Favourites: Books by Women

On Sunday, it was International Women’s Day, and I decided that I would write a few blog posts this week focusing specifically on women and feminism.

This first blog post is a list of some (and only some – there are many) of my favourite books by women. When I was at school (12-13 years ago), much of the curriculum focused on books written by men. I was lucky enough though to have some women writers on my A-Level curriculum, such as Frankenstein by Mary Shelley, and Carol Ann Duffy’s poems. It was the point at which I started to wonder why Austen wasn’t considered as on a par with Dickens (I’ve always considered her to be just as much in the realm of ‘classic’ as he), or why there couldn’t be more of a balance between both sexes on the curriculum.

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When I was younger, about 80% of the books I read were written by men. They were, and are still, good books – many of my favourites are written by men – but I began to redress the imbalance when I was at University and doing Gender and Society. I decided to consciously read more fiction and non-fiction written by women. The interesting (and important) thing is that this didn’t restrict my exposure to subject matter, as some might believe. It widened it, opening my eyes to new fictional possibilities and styles, new ways of seeing the world, as all good fiction and non-fiction does. After all, books by women are written by human beings – the other half of the world. They encompass everything from science-fiction to philosophy to memoir.

I’ve included links to my reviews for some of these books below.

Literary and Classic Fiction

Persuasion, and Pride and Prejudice by Jane Austen

Chocolat, The Lollipop Shoes, and Peaches for Monsieur Le Cure by Joanne Harris

The Handmaid’s Tale and Cat’s Eye by Margaret Atwood

Orlando by Virginia Woolf

Woman on the Edge of Time and Sex Wars by Marge Piercy

The Time Traveller’s Wife by Audrey Niffenegger

The Collected Works of A.J. Fikry by Gabrielle Zevin

Station Eleven by Emily St. John Mandel

Mary Reilly by Valerie Martin – Review here.

The Color Purple by Alice Walker

Empress Orchid, and The Last Empress by Anchee Min

The Borrower by Rebecca Makai

The Women’s Room by Marilyn French – Review here.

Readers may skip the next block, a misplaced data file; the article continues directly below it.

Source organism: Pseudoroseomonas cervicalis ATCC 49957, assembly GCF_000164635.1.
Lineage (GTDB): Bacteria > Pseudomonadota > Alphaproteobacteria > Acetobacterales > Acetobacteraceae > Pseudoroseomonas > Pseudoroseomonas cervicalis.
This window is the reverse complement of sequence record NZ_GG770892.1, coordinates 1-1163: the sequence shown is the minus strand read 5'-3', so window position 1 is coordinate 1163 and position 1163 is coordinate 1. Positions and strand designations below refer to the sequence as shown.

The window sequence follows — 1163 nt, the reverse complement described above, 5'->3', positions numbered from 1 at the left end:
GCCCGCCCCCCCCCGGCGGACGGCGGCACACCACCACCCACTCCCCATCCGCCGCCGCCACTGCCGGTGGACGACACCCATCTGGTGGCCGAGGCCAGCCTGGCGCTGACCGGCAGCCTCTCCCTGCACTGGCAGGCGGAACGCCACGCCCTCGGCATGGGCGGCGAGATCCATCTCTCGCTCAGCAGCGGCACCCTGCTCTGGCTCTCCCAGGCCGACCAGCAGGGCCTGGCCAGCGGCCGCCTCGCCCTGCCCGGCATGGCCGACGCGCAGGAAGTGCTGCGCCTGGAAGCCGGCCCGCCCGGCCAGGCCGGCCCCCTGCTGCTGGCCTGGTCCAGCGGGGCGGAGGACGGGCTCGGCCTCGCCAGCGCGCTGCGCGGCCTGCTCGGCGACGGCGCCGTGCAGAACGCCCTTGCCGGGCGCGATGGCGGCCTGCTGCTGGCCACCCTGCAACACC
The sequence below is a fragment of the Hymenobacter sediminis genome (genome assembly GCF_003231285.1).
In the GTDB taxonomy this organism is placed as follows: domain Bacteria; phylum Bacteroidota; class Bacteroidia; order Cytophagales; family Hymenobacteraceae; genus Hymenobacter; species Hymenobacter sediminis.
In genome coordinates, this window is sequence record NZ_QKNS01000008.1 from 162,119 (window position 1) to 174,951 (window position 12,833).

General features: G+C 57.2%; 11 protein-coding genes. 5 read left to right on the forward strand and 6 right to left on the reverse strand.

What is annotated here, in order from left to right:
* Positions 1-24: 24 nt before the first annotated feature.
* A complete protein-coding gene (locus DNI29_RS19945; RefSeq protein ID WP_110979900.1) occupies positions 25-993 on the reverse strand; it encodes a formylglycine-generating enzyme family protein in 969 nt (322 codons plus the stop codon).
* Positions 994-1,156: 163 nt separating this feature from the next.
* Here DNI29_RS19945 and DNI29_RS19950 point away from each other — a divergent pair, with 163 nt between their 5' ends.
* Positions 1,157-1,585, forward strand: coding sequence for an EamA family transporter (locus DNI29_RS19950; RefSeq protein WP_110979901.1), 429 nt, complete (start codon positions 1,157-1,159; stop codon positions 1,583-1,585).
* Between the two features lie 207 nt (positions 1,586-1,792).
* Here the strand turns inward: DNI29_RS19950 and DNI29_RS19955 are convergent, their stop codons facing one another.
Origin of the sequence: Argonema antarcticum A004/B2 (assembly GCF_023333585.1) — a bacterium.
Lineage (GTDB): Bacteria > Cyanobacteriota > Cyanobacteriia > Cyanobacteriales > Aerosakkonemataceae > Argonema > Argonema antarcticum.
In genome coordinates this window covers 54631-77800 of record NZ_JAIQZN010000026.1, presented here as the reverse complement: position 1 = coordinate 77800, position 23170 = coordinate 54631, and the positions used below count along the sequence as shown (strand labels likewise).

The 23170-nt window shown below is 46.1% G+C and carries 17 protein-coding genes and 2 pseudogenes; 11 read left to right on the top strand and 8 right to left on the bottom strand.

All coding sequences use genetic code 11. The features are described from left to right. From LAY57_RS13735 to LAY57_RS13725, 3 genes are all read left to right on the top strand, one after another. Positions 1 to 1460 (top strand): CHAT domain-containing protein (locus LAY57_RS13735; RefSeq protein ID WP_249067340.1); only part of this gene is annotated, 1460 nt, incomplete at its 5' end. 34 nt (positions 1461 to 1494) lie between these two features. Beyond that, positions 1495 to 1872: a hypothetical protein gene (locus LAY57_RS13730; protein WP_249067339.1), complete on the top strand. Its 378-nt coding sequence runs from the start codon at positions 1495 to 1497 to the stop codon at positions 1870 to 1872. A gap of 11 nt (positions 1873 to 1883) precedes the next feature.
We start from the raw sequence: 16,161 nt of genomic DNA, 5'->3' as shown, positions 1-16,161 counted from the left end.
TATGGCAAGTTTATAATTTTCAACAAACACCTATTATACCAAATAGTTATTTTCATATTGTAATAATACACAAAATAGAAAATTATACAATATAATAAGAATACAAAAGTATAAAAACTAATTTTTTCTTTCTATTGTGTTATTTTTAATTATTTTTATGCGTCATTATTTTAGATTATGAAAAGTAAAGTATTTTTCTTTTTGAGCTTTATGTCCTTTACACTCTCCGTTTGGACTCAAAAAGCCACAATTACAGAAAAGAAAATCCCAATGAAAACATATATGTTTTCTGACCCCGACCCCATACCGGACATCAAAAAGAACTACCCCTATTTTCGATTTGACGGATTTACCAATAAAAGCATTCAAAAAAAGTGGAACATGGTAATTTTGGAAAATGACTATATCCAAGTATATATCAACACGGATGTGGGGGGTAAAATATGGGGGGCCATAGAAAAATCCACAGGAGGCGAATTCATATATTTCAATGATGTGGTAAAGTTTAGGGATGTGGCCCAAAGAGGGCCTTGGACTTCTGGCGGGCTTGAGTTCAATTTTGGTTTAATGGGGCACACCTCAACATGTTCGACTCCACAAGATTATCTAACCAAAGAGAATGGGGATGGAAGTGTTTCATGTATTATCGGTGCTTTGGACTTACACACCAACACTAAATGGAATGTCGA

Supernatural, Magic, Sci-Fi and Fantasy

The Night Circus by Erin Morgenstern – Review here.

The Vampire Chronicles (Interview with the Vampire etc) by Anne Rice

The Black Jewels Trilogy by Anne Bishop – Review here.

The Harry Potter Series by J.K. Rowling

The Left Hand of Darkness, The Earthsea Quartet, and The Dispossessed by Ursula K. Le Guin

The Female Man by Joanna Russ

Women of the Otherworld Series by Kelley Armstrong

Boneshaker, Dreadnought, and the Eden Moore Series by Cherie Priest

Daughter of Smoke and Bone Trilogy by Laini Taylor

The Splintered Trilogy by A.G. Howard

Sunshine by Robin McKinley

Non-Fiction and Memoir

Eat, Pray, Love and Committed by Elizabeth Gilbert

Introvert Power by Laurie Helgoe

Just Kids by Patti Smith – Review here.

Coal to Diamonds by Beth Ditto

A Daughter of Isis by Nawal El Sadaawi – Review here.

Daring Greatly by Bréné Brown – Review here (at Deaf Auntie).

Quiet by Susan Cain – Review/thoughts here.

It’s So You: 35 Women Write About Personal Expression Through Fashion and Style by Michelle Tea

Catching a Wave: Reclaiming Feminism for the 21st Century by Katha Pollitt and Alison Piepmeier et al.

Hot and Heavy: Fierce Fat Girls on Life, Love and Fashion by Virgie Tovar

The Art of Asking by Amanda Palmer – Review here.

Any of these books are a good read, and all have something different to offer. There are a lot I have omitted, mostly to try and keep the list concise, but there are definitely books and authors I have left out. There is no particular order – and in fact some of them are recent reads – I only finished Station Eleven at the weekend and it is amazing: elegant, dark and thoughtful post-apocalyptic fiction.

‘I ask questions. I watch the world. And what I have discovered is that the parts of my fiction that people most tell me are ‘unbelievable’ are those that are most closely based on the real, those least diluted by my imagination.’ – Chimamanda Ngozi Adichie.

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